New data from the U.S. Commerce Department has confirmed that the U.S. economy shrank during Q4 2012 as defense spending took record cuts, exports were slashed, and company stockpiles grew only slowly. Even as consumer spending and business investment rose, the economy contracted at an annual rate of 0.1 percent, a remarkable slowdown compared to the 3.1 percent growth rate that occurred in Q3. The decline in gross domestic product may not be as dire as it seems however, say some economists, as they say the sluggishness was due mainly to one-time factors such as slow inventory growth and government spending cuts which accounted for a 2.6 percent loss in GDP.
However, along with recently reported weakening consumer confidence, any economic shrinkage may spur fears of a renewed recession if automatic government spending cuts are not averted in March. American workers are also just recently coming to terms with the Social Security tax increase. The economic news was not all bad, despite the predicated one-time GDP contraction.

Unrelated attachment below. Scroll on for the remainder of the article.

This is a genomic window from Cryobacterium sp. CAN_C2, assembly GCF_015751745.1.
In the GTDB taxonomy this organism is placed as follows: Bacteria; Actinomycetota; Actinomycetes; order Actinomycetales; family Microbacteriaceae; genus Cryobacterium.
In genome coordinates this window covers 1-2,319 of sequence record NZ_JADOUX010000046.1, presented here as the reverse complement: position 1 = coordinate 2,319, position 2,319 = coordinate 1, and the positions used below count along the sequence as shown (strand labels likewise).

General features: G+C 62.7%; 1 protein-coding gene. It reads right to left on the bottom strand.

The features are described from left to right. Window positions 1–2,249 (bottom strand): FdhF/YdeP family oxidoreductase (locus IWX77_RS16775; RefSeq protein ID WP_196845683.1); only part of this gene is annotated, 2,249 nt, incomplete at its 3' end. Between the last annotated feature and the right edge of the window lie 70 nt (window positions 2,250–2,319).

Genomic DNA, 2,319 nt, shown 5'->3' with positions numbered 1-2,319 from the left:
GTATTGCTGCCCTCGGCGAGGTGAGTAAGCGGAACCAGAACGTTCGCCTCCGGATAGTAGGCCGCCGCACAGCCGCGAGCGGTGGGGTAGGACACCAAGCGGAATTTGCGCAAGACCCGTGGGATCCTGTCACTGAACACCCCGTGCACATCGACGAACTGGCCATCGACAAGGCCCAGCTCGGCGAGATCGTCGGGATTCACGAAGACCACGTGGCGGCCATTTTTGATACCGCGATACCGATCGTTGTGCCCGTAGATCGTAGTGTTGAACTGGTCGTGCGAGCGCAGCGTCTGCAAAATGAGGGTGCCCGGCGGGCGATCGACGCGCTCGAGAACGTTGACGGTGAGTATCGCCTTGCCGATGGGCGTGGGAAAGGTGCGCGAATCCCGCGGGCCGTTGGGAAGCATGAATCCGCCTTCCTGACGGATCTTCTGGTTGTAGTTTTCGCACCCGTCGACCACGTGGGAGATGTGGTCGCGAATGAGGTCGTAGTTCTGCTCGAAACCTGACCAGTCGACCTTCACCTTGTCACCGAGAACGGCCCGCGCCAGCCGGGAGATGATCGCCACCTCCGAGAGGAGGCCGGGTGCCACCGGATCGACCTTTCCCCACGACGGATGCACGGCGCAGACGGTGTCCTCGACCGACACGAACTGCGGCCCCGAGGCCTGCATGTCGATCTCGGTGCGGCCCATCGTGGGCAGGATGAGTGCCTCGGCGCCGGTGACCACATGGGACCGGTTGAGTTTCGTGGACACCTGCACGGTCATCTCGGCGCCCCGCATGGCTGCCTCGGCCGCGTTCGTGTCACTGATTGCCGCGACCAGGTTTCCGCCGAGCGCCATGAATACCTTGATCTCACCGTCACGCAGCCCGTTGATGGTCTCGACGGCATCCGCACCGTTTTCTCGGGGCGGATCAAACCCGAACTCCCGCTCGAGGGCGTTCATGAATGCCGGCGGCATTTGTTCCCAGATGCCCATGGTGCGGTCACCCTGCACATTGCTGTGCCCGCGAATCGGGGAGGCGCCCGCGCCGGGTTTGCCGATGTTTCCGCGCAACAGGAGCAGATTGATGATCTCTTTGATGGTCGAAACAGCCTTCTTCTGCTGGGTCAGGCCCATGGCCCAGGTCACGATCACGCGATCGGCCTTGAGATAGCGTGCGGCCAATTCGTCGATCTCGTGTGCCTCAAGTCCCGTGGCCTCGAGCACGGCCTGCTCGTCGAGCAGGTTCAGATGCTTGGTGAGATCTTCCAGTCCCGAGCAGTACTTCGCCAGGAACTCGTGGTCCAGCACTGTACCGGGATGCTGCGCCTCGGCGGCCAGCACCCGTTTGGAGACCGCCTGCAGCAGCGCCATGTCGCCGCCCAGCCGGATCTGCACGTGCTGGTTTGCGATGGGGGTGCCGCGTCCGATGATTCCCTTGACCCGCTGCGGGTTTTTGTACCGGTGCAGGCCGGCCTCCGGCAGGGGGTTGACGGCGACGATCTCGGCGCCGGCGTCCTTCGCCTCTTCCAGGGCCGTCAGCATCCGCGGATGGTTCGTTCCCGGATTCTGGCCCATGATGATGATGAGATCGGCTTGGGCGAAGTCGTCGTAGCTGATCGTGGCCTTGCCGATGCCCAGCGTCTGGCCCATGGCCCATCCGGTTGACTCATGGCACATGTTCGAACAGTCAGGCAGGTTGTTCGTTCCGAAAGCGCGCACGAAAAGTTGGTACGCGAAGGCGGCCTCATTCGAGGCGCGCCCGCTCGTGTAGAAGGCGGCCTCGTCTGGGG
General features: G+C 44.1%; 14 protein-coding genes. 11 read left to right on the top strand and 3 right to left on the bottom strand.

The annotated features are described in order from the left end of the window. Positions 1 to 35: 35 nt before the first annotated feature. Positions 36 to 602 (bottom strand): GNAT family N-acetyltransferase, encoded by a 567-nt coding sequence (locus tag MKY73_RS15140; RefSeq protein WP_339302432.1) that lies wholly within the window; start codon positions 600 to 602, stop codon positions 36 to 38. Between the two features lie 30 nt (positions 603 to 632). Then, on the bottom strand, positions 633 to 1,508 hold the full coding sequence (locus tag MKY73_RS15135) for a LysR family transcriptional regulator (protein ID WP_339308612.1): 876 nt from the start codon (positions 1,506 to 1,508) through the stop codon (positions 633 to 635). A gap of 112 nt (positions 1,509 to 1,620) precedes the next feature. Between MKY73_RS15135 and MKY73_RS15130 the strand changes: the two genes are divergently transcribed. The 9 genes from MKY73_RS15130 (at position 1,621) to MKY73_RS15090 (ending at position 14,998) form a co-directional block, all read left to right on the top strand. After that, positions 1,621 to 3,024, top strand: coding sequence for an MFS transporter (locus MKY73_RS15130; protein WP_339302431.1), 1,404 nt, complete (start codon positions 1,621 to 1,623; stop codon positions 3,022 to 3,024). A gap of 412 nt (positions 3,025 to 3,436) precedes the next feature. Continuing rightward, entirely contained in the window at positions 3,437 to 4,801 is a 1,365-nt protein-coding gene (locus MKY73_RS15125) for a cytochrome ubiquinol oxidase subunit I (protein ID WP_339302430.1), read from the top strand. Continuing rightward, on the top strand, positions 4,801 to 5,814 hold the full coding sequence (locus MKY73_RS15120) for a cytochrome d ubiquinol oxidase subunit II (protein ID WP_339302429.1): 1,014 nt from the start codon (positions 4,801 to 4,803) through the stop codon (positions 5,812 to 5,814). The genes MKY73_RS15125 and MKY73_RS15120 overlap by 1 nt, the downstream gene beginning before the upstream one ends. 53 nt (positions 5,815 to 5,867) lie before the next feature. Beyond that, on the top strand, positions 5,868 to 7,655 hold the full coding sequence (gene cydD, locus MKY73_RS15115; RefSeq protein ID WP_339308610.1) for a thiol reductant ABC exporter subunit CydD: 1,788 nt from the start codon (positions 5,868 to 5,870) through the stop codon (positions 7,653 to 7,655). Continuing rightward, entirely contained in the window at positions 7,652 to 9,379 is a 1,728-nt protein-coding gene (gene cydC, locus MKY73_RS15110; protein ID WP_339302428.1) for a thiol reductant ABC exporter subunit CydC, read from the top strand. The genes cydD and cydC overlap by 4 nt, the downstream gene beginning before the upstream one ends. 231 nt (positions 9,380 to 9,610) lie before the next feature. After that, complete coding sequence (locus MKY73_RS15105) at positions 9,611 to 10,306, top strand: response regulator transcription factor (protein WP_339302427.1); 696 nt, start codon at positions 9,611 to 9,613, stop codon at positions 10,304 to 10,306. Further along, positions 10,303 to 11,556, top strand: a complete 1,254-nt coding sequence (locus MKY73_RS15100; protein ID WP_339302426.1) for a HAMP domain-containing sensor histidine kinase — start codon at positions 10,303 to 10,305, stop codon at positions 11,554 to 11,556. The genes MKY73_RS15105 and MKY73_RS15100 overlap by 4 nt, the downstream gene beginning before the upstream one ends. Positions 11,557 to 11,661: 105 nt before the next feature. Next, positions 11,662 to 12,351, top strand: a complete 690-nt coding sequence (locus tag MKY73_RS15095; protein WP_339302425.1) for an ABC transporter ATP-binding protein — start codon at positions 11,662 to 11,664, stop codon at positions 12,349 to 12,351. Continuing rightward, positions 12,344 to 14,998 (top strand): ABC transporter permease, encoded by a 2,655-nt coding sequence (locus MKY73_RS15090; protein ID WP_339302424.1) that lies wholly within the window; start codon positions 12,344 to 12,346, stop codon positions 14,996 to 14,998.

Consumer spending accounted for a 1.5 percent growth to the GDP while business investment added an additional 1.1 percent to data points that were stronger than in Q3. Also, the economy grew at an overall 2.2 percent annual rate for all of 2012 compared to 1.8 percent in 2011. Income also experienced a jump as many companies acted pay out bonuses ahead of the tax increases.
“Frankly, this is the best-looking contraction in U.S. GDP you’ll ever see,” said Paul Ashworth, an economist at Capital Economics. “The drag from defense spending and inventories is a one-off. The rest of the report is all encouraging.”